ISPs that use zero rating allow their customers to use one particular app as much as they want, but cap the use of other apps. Because zero rating plans are new, courts have yet to decide whether they constitute a violation of open internet regulations.
T-Mobile’s controversial “Binge On” plan is a good example of zero rating in action. Under “Binge On,” the Netflix and Youtube apps are assigned a zero usage rating. T-Mobile customers that pay for “Binge On” do not log bandwidth usage if they use those apps. However, they still run into the usual usage penalties (fees, throttling, etc.) if they watch videos on other apps like Vimeo, Hulu and uStream, download big files or play bandwidth intensive games.
Zero rating internet usage plans are controversial because they encourage internet users to stick to the established internet brands. If zero rating plans become more common, it will soon become harder for innovative new apps and services to gain momentum and popularity. New or emerging services would be forced to pay a hefty fee to earn zero rating status. The “zero rating fee” would serve as a barrier against newcomers entering the market because only established brands would be able to pay it. Experts believe that this would have an extremely limiting effect on innovation.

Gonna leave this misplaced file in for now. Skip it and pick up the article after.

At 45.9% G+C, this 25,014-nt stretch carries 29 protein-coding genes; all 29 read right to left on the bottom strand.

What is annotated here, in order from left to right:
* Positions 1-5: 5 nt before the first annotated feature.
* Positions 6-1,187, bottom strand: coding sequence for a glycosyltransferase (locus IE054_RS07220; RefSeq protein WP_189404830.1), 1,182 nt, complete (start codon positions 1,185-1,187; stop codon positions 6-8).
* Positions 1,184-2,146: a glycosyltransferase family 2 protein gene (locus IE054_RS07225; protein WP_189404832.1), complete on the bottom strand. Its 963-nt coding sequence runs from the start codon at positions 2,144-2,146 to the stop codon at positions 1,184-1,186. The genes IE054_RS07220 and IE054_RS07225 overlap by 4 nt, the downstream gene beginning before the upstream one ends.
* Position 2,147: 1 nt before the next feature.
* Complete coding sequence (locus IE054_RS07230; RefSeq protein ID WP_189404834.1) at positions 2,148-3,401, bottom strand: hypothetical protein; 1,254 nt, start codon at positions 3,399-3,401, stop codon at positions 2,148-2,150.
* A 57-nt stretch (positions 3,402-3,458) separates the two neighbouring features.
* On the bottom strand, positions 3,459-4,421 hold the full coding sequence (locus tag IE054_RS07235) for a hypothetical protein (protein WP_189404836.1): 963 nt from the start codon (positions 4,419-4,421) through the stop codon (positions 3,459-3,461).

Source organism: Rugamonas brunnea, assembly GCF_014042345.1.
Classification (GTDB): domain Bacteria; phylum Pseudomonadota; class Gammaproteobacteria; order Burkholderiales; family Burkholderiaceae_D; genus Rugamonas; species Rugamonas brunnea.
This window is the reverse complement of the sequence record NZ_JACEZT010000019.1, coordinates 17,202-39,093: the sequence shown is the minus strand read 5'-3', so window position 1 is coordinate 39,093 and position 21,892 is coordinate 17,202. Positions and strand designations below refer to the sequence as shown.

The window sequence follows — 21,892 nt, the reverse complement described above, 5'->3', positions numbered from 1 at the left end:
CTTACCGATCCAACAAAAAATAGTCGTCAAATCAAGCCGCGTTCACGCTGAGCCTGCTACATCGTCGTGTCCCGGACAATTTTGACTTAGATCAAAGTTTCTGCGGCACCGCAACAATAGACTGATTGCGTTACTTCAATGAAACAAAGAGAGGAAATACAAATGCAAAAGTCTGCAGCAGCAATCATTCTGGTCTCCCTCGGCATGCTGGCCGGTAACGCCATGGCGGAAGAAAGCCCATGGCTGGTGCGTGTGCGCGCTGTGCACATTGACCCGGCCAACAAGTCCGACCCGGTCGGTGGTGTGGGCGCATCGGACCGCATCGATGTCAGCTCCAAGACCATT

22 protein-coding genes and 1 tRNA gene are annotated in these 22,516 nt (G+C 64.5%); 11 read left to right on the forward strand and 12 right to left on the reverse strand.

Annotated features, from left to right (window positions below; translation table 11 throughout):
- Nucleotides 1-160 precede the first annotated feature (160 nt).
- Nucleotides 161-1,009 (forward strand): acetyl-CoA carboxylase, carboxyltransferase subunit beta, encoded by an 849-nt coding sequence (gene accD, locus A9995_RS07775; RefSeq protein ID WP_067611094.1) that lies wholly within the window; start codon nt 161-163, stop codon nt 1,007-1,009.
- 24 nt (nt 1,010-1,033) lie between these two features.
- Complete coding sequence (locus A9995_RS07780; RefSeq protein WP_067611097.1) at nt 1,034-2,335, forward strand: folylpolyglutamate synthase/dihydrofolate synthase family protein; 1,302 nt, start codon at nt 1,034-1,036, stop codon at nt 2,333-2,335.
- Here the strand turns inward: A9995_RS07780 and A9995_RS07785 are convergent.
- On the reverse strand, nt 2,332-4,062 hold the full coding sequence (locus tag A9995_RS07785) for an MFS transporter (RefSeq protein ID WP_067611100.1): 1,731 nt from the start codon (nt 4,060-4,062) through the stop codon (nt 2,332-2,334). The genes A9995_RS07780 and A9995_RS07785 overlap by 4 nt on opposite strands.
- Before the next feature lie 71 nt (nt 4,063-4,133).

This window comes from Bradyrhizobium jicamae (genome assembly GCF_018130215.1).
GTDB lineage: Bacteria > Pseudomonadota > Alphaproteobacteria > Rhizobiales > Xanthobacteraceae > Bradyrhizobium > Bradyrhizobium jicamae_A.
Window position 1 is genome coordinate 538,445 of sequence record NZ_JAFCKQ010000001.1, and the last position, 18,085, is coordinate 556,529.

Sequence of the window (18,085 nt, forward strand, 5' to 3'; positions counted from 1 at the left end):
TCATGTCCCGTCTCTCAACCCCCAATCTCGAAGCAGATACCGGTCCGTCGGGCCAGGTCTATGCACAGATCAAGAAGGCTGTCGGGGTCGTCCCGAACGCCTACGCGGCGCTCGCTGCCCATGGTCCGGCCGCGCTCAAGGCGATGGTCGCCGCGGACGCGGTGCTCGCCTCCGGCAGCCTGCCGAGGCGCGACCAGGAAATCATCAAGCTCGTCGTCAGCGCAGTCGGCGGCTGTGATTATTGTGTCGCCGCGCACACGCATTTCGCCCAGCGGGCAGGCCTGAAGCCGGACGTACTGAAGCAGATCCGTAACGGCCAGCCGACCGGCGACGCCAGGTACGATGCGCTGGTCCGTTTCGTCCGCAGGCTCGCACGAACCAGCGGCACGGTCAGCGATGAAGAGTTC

If you have a plan similar to “Binge On” and you want to avoid having your internet usage categorized and tracked, get a VPN. A secure VPN service like IPVanish hides the way you use the internet from your ISP. If an ISP can’t determine what apps you’re using, they can’t throttle you for overusing non zero rated apps.
Bonus: AddonHQ readers will also receive 25% off their first month’s payment on any plan.